The cabinet of Prime Minister Baburam Bhattarai has named Pushpa Kamal Dahal as head of a ‘national directive committee’ for the development of Lumbini. Dahal is leaving for New York on Saturday, reportedly to meet UN Secretary-General Ban Ki-moon. The establishment of the committee itself is institutionally faulty, an attempt by the prime minister to appease Dahal, who holds the future of the government in his hands.
Individually, Dahal carries political and ethical baggage that now threatens to smear the very idea of Lumbini, and he will be seen as representing the values of the people of Nepal. The record of an unrepentant, utilitarian Dahal is as yet far, far removed from the lofty values of peace and ahimsa which the world attaches to the birthplace of Siddhartha Gautam, Sakyamuni.
CZAR OF LUMBINI
The central Tarai of Nepal, including the three districts of Nawalparasi, Kapilbastu and Rupandehi, is a historical and archaeological treasure-house that has barely been excavated. Strategically placed along an ancient trading route, this tract gave birth to not one but three historical Buddhas – Krakuchanda, Kanakmuni and Siddhartha Gautam.
As a site for the spiritual rejuvenation for the worlds’ seekers, Lumbini is already blessed with a Master Plan prepared in 1978 by the Japanese architect Kenzo Tange. The Lumbini Development Trust (LDT) is the mandated authority to implement this framework, to protect the sanctity of Lumbini for the sake of all humanity while developing it for the economic benefit of the people of Nepal. Unesco is the international agency tasked with protecting this World Heritage Site. There is an International Committee for the Development of Lumbini at the UN in New York, established by Secretary General U Thant, which needs revival in order to guard against attempts to despoil Lumbini.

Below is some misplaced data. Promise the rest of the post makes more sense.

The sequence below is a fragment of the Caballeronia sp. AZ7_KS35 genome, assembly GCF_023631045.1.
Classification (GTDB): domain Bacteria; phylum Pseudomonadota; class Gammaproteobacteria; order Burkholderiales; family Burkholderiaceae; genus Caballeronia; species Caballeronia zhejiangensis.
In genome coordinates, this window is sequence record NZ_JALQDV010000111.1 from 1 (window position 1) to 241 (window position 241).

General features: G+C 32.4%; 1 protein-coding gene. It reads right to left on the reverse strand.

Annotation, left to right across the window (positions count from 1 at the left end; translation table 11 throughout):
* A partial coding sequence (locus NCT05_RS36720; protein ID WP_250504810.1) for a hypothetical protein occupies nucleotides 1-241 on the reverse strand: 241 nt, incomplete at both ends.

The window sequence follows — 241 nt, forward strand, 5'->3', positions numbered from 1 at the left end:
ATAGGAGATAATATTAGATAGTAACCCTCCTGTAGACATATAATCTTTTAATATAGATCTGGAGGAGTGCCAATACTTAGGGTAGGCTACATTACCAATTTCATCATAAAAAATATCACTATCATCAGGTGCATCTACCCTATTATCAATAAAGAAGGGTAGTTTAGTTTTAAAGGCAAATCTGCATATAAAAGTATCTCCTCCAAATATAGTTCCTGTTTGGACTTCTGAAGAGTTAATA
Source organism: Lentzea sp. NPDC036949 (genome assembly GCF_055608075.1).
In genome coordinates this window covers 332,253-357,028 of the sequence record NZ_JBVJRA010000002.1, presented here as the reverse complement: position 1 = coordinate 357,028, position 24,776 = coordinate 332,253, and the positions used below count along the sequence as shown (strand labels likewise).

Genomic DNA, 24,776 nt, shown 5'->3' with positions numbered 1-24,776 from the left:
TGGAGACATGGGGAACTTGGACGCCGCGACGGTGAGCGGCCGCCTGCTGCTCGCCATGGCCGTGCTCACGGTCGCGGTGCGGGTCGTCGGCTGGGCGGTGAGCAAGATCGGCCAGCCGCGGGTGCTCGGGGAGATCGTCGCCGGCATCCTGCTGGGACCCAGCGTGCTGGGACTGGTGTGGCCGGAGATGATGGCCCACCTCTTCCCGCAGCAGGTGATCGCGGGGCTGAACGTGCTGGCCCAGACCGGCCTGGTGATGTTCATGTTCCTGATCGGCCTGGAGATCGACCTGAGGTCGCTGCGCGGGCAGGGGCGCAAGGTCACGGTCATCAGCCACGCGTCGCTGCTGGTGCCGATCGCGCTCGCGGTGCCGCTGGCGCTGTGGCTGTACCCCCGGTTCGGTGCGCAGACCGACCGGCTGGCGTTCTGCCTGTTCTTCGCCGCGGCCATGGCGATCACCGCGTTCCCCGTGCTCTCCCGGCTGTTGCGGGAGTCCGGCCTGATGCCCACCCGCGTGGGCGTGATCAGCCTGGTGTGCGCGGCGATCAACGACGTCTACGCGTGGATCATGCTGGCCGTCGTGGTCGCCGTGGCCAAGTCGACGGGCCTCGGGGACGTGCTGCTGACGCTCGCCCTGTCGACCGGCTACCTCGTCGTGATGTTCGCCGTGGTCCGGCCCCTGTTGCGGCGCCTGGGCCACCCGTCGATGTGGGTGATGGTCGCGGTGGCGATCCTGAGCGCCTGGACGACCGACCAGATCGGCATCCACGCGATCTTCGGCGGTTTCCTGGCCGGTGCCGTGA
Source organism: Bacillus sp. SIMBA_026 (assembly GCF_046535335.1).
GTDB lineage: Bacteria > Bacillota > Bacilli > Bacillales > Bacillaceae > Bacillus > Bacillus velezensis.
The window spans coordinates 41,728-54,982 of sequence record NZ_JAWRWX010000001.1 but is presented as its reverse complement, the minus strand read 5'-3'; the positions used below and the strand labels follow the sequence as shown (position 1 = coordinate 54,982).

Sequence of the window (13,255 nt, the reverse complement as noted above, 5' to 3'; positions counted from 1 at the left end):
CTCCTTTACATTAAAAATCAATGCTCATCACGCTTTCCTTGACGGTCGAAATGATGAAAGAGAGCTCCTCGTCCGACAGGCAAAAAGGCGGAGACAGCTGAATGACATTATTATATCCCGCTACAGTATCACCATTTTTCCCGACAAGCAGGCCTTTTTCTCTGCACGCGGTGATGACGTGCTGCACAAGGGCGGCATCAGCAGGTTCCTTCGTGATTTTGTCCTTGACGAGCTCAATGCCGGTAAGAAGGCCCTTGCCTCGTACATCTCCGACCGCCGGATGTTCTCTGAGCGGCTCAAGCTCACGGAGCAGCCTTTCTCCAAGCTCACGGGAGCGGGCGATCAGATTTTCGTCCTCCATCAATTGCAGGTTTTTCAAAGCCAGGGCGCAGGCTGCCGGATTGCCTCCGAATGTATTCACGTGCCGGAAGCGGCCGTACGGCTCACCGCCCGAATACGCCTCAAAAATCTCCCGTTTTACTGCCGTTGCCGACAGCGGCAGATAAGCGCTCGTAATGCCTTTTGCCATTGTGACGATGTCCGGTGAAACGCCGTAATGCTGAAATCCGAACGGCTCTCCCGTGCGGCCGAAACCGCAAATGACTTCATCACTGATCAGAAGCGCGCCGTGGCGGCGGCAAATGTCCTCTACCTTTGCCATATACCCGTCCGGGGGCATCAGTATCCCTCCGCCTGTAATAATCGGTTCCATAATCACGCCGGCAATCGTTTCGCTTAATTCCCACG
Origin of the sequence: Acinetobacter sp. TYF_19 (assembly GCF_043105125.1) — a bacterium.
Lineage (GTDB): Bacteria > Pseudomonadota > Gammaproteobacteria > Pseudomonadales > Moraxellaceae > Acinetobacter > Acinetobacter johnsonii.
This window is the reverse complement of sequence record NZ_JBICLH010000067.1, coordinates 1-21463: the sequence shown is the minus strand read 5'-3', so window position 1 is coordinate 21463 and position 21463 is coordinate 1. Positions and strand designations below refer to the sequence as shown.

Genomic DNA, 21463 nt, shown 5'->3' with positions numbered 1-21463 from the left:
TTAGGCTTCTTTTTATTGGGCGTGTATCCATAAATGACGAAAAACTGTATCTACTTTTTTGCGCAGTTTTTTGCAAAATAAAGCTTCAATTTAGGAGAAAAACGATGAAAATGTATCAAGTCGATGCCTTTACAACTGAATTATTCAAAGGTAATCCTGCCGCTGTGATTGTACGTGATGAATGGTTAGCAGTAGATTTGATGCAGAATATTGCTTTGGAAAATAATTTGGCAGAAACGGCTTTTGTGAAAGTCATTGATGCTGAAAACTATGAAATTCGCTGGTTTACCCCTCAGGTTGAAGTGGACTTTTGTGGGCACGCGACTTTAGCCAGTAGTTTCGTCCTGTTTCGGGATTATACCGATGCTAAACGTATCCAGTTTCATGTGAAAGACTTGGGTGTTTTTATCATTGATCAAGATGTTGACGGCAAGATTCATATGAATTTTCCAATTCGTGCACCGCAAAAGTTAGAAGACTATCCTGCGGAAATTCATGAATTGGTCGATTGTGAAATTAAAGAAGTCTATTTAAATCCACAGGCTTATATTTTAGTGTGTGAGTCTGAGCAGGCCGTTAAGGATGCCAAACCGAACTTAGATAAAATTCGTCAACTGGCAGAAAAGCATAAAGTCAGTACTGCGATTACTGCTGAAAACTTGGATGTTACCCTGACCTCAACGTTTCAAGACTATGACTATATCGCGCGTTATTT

As if none of these plans and institutions existed, along comes the Maoist chairman wanting to act as the savior and czar of Lumbini. Truth be told, he seeks to exploit Lumbini in order to emerge as the unchallenged political powerhouse of Nepal, already backed by the clout of his party and its amassed lucre, over which he maintains exclusive control. Lumbini would inject an emotional faith-based element to Dahal´s image, and for him the trick is to achieve this without having to express remorse, and evading accountability for having unleashed a ‘people’s war’ on the people.
The ‘people’s war’ killed more than 13,000 and destroyed the economy over 15 years, leading to a silent exodus of the poorest Nepalis by the millions to India and overseas. At the very least, the Maoist chairman could concede responsibility for what he wrought. But he concedes nothing, and Kathmandu’s civil society stalwarts, terrified into submission, refuse to ask Dahal to prove his humanity.
The attempt to hijack Lumbini is nothing but a very wily man’s bid for a fake cleansing in the eyes of the world without abandoning his plans for a totalitarian grip over the society.
The record itself is quite horrific, enough for Dahal to be worried about being pursued by the International Criminal Court, despite assurances from some ambassadors that the court´s jurisdiction is not retroactive. Together with the other two bahuns of the Maoist triumvirate, Dahal sought to destroy a democratic parliamentary state and constitution in 1996. He authorized selective humiliation, torture and killing of local leaders as a way of terrorizing the public into submission.
Once above ground in 2006, Dahal conceded in a live broadcast on the BBC Nepali Service, that the order was to “eliminate” citizens as required, only without torture. He later told a group of editors at the Shanker Hotel that the party directive had been “a straight bullet through the forehead (kanchat)”. And thus the people were silenced in a country where the state was absent in large parts.
Proof abounds that Dahal has not converted into a peacenik. His reliance on violence and impunity was evident in the appointment of Agni Prasad Sapkota as influential minister in the last cabinet, a man sought for the murder of Arjun Bahadur Lama of Kavre. Acting as judge and jury, last week Dahal was in Birgunj claiming that the defrocked minister Prabhu Sah was not guilty of murder as charged by the Nepal Police.